A “coherent view of routes across upper-secondary” is needed before Labour’s plan to scrap GCSEs can be enacted, Labour skills taskforce chair Professor Chris Husbands has said.
Speaking to Schools Week this morning, the Institute of Education director, pictured left, said GCSEs had “less function in the system” as when they were introduced almost 30 years ago, but should not be scrapped without plans in place for a system to replace them.
His comments come after shadow education secretary Tristram Hunt, pictured right, told the Guardian newspaper his party could get rid of GCSEs in the next 10 years, replacing them with a single baccalaureate for 14 to 19-year-olds similar to the one recommended by Mr Husbands’s taskforce, which was initially passed over in favour of the technical baccalaureate.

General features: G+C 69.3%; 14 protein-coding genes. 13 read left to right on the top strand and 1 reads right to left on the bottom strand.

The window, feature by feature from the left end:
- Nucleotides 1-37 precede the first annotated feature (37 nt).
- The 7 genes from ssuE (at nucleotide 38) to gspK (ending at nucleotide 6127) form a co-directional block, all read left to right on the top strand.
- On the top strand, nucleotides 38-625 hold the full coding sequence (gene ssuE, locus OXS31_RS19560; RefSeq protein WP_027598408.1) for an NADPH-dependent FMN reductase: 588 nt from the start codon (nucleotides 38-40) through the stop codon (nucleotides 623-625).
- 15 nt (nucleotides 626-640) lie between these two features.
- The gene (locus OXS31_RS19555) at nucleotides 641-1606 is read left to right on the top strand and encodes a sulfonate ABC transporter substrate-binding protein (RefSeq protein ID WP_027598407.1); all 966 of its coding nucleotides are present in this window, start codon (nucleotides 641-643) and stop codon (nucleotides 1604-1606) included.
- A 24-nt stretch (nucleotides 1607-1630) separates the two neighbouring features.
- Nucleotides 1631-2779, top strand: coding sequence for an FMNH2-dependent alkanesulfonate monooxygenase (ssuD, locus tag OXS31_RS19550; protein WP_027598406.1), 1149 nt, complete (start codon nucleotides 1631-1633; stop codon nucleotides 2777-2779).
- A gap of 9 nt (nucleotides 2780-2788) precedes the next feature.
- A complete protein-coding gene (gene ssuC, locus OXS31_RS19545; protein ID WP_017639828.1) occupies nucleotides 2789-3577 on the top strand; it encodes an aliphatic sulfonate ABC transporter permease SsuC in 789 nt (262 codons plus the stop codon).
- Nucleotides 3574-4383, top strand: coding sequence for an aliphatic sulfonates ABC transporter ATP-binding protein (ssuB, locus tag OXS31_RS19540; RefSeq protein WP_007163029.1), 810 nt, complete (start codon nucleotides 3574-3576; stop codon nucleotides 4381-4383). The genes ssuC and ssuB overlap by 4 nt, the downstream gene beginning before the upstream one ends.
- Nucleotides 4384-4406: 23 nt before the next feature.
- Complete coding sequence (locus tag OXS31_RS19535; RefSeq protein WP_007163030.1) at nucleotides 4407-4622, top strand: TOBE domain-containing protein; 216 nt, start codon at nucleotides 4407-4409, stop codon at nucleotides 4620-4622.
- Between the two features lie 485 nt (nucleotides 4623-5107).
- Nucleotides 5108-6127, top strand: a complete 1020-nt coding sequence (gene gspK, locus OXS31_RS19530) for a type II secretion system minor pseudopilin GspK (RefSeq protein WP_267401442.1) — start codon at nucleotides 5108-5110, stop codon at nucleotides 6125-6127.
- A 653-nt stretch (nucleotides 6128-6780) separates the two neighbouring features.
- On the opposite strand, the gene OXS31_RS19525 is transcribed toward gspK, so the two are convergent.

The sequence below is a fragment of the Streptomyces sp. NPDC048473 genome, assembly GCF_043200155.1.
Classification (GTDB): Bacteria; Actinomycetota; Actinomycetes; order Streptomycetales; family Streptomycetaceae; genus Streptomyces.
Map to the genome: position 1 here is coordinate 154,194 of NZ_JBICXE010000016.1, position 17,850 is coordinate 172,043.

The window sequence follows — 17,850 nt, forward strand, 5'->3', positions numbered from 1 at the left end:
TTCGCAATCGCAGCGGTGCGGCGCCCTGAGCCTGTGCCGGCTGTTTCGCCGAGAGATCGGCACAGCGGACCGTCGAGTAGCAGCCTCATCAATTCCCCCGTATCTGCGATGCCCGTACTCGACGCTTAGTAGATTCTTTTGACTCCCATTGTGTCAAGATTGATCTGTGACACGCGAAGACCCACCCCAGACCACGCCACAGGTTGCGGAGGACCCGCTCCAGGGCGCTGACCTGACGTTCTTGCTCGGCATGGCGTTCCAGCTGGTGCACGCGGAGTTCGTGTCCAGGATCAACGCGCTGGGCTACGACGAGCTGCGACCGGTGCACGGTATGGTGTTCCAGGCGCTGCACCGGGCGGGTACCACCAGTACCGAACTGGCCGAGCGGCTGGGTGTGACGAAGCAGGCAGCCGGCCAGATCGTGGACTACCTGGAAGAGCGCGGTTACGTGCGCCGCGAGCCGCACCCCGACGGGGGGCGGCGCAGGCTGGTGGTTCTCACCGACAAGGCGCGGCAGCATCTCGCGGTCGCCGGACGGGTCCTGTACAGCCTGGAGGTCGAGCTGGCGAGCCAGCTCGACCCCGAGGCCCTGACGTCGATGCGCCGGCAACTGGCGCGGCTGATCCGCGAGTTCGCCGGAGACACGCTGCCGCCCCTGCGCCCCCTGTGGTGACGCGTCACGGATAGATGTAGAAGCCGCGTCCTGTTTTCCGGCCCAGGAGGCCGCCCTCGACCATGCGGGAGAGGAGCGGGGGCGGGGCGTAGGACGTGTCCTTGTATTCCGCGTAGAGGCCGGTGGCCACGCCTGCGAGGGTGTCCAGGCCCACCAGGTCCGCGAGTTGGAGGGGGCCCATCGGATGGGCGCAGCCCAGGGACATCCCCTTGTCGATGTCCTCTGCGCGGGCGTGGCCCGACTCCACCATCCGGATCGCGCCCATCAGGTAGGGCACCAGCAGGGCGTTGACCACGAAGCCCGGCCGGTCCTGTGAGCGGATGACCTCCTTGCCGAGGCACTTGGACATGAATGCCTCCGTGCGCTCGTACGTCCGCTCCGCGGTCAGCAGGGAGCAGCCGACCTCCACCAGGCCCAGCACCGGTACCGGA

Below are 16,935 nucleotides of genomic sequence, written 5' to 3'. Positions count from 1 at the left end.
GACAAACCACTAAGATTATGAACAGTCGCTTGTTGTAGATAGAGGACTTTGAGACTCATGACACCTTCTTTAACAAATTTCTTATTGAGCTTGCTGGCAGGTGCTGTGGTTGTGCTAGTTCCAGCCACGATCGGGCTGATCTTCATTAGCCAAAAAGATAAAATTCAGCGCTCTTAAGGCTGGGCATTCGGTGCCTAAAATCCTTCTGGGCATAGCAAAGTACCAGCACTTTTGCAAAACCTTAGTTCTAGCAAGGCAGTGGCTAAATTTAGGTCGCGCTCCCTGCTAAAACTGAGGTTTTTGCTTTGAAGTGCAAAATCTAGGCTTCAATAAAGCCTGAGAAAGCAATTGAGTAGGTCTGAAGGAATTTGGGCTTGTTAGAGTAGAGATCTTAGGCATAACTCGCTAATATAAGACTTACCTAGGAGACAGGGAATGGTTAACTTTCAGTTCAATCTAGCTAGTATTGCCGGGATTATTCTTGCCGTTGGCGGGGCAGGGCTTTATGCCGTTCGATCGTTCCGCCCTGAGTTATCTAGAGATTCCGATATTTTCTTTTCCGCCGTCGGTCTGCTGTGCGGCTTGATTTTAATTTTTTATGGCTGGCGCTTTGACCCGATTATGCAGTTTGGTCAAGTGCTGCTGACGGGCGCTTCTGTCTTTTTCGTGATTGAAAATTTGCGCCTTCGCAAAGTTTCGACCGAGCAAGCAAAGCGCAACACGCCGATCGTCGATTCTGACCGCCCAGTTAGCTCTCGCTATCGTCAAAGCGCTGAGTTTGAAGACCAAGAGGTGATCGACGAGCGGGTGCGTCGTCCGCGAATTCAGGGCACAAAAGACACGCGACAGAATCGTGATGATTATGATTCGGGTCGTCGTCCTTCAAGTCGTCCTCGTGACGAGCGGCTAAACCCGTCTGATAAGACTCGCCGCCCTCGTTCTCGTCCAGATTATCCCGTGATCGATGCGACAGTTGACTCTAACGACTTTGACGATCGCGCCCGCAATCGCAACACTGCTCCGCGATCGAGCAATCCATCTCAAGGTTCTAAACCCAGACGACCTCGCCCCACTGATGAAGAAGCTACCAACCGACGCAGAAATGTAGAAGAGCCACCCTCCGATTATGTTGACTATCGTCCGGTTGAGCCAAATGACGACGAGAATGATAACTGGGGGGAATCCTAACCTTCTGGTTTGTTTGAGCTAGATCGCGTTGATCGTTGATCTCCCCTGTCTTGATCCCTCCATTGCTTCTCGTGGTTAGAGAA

Mr Husbands said he didn’t take Mr Hunt’s comments as a policy commitment, and said such a move would be difficult “politically” for any party, but added that with the participation age rising to 18 this September, there was less of a need for GCSEs.
He told Schools Week: “When I started teaching in the early 1980s, loads of kids left at Easter before they did their exams. Introducing GCSE was a way of keeping them at school. GCSEs have less and less function in the system.
“But we need a coherent view of routes across upper-secondary, and that’s when we can get rid of GCSEs. But, electorally, my understanding from speaking to Conservative and Labour MPs, is that going into an election, getting rid of GCSEs would just be so difficult to defend. It needs to be done with consensus and it needs to be done gradually.”